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LIST #5 - 2008/2009


The Curriculum Subcommittee will meet on
Tuesday, February 10, 2009, at 1:30 in SAC 275
to review the Program Change Proposals contained in this list.
(Response due to Academic Affairs by noon on February 10, 2009)


Program Proposals

Past Program Proposal Lists:






English Major (B.A. in English)


The GE Writing Intensive Requirement currently reads:

Most of these courses also meet specific GE requirements in Areas B-E.  This requirement may be met by courses in the major or GE as specified by your major department.  If the requirement is met by a major course, the units may not be counted toward the 9 unit upper division GE requirement.  [See Overlap policy that allows for no more than 9 units of overlap between major and GE.] Prerequisite: a passing score on the Writing Proficiency Exam or successful completion of Engl 109M or 109W.

The English Department currently allows our majors to take their WI course either in the major or out of it.  We offer eleven courses designated Writing Intensive.

Proposal: The English Department will require that the Writing Intensive “supervenient requirement” will be fulfilled by its majors in the major, only.

Requiring that the upper division GE writing requirement be fulfilled in the major accomplishes the following:

  • Sets up an appropriate writing sequence including Engl 120A which reinforces a broad foundation of writing in the major, the Writing Intensive course which gives students additional focused writing instruction and practice in Literary Studies, and Engl 198T which provides the “capstone” writing experience.

  • Provides writing instruction in the discourses of English Studies

  • • Provides writing instruction consistent with English Department Writing Outcomes, Pedagogy and Criteria




Bilingual/Multicultural Education


Master of Arts in Education, Multicultural Education


In the past, BMED’s master of arts program in education contained different strands, reflecting a desire to serve both teachers (traditional strand) and those working in venues (e.g., community organizing) not in a school setting (non-traditional strand).  In spring 2008, we consolidated these strands and made several modifications in course delivery.  With the consolidation of the program, there is no longer a need to have courses labeled with letters (e.g., 245A), which in the past denoted a course for the “traditional” strand.  Thus, we would like to change the name of EDBM 245A: Advocacy and Change in Multicultural Communities -> EDBM 245: Advocacy and Change in Multicultural Communities (simply dropping the “A”.)  There are no changes in course content or objectives; the name change is solely being made so that students will not be under the impression that the program contains a traditional and non-traditional strands.


Special Education, Rehabilitation, School Psychology and Deaf Studies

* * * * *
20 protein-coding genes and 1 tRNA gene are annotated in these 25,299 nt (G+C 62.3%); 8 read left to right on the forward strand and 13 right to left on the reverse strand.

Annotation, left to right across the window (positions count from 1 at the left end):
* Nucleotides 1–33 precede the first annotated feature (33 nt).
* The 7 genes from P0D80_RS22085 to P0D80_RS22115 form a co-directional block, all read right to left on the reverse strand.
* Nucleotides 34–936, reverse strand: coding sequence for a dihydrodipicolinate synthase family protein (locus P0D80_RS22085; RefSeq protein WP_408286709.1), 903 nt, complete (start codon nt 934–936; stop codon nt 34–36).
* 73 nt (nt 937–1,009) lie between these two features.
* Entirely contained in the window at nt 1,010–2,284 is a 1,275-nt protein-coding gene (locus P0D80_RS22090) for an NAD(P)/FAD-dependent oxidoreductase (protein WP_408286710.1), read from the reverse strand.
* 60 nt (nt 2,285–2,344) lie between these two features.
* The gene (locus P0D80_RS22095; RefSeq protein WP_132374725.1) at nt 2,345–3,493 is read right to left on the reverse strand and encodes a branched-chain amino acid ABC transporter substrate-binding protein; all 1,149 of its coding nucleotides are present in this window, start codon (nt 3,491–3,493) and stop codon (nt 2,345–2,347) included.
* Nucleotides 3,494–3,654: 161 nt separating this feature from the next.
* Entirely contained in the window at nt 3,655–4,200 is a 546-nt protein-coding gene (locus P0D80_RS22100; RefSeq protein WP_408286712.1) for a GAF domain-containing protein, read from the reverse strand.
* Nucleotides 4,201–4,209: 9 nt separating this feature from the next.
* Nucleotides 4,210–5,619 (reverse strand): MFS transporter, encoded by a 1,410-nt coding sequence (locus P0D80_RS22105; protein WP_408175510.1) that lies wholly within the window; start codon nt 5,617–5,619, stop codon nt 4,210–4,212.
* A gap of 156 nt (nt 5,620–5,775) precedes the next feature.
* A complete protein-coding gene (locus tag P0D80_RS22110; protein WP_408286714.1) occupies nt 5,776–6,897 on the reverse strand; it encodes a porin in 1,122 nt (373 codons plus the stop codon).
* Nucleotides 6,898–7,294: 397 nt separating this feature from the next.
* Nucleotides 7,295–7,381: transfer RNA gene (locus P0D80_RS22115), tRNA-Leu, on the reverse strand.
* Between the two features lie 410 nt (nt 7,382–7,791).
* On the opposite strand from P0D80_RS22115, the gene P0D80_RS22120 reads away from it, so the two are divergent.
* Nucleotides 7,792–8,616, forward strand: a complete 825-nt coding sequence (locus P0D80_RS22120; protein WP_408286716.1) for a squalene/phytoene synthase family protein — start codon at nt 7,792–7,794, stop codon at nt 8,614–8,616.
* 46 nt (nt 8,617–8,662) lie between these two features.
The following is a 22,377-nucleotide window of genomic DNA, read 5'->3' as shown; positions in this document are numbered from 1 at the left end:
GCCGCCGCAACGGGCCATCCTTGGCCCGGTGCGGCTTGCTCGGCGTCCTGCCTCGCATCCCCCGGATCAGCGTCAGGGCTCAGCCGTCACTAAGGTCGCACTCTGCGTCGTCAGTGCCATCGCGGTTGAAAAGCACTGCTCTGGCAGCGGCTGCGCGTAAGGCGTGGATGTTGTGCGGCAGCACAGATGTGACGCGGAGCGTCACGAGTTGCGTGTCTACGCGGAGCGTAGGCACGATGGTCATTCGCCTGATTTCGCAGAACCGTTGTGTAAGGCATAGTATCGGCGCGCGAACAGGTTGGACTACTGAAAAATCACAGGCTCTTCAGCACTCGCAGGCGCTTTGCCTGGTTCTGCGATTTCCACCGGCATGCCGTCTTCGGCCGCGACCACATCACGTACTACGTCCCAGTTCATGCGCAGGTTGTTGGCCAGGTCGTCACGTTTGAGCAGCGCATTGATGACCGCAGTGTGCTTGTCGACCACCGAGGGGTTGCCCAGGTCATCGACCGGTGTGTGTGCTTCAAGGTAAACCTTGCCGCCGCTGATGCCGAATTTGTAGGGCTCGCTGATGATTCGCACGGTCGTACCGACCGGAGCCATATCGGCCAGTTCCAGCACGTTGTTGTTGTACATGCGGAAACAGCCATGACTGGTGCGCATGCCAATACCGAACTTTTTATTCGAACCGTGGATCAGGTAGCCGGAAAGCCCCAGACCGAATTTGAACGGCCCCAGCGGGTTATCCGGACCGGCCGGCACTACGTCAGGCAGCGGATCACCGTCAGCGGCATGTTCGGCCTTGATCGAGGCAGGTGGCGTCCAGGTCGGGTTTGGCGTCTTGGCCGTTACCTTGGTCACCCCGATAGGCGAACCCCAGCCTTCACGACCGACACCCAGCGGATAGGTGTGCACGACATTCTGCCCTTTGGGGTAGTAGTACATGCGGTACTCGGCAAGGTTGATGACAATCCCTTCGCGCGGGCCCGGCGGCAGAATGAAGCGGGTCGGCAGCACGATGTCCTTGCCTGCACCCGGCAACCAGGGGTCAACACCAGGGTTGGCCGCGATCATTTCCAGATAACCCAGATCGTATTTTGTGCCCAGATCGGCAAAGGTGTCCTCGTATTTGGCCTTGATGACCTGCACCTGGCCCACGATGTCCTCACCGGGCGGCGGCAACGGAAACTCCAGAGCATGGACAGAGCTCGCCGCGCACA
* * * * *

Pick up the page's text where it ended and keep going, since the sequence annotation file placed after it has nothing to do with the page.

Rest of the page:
Education Specialist (Ed.S.): School Psychology


This program is mistakenly listed as an Education Specialist degree when the correct wording is Specialist in Education.  It is critical that the correction be made to eliminate any confusion between this degree and the Education Specialist Credential in Special Education.

This proposal is only to correct the title of the degree and to change it from Education Specialist to Specialist in Education (Ed.S.).  There will be no change to the approved program.

The program should be listed in the catalog as Specialist in Education (Ed.S.) in School Psychology


Teacher Education


Dropout Prevention Specialist (DPS) Certificate Program


Request: The College of Continuing Education staff are requesting (a) Approval for substantive change to an existing program, and (b) Assigning the Dropout Prevention Specialist (DPS) Certificate Program to the Department of Teacher Education (Before the original DPS Certificate Program was terminated in 2004, it was offered by the College of Education’s Counselor Education Department.)

Background: The number of students leaving school without a diploma is growing at a startling rate.  Many individuals are not aware of the rising student dropout rate or the detrimental effects this trend has had and will continue to have on our entire society.  The College of Continuing Education (CCE) at Sacramento State is dedicated to helping to end this silent epidemic.  Thus, CCE has created the DPS Certificate Program to (a) Increase awareness about this growing trend; and (b) Help train Dropout Prevention Specialists who can help students at-risk succeed in completing high school and receive a diploma.  Furthermore, the DPS Certificate is required for educators to hold the position identified as SB 65 Outreach Consultant.

Program Description: The DPS Program is an academic credit certificate program designed to educate individuals dedicated to helping at-risk students succeed and increase the number of successful high school graduates.  Dropout Prevention Specialists are key players in helping students stay in school and improving the quality of our nation’s student graduates.  Students earning a DPS Certificate learn to identify potential dropouts, understand the reasons students leave school, and gain the skills to implement prevention strategies in an effective and timely manner.  These strategies are designed to integrate and involve all stakeholders (teachers, parents, and students) to prevent students from leaving school prematurely.

The DPS Certificate Program is compose of the following four, 3-unit courses:
EDTE 396D Introduction to Dropout Prevention; EDTE 396E Supporting Dropout Prevention at the Classroom Level; EDTE 396F Supporting Dropout Prevention at the School and Community Level; and EDTE 396G Comprehensive School Dropout Prevention Planning.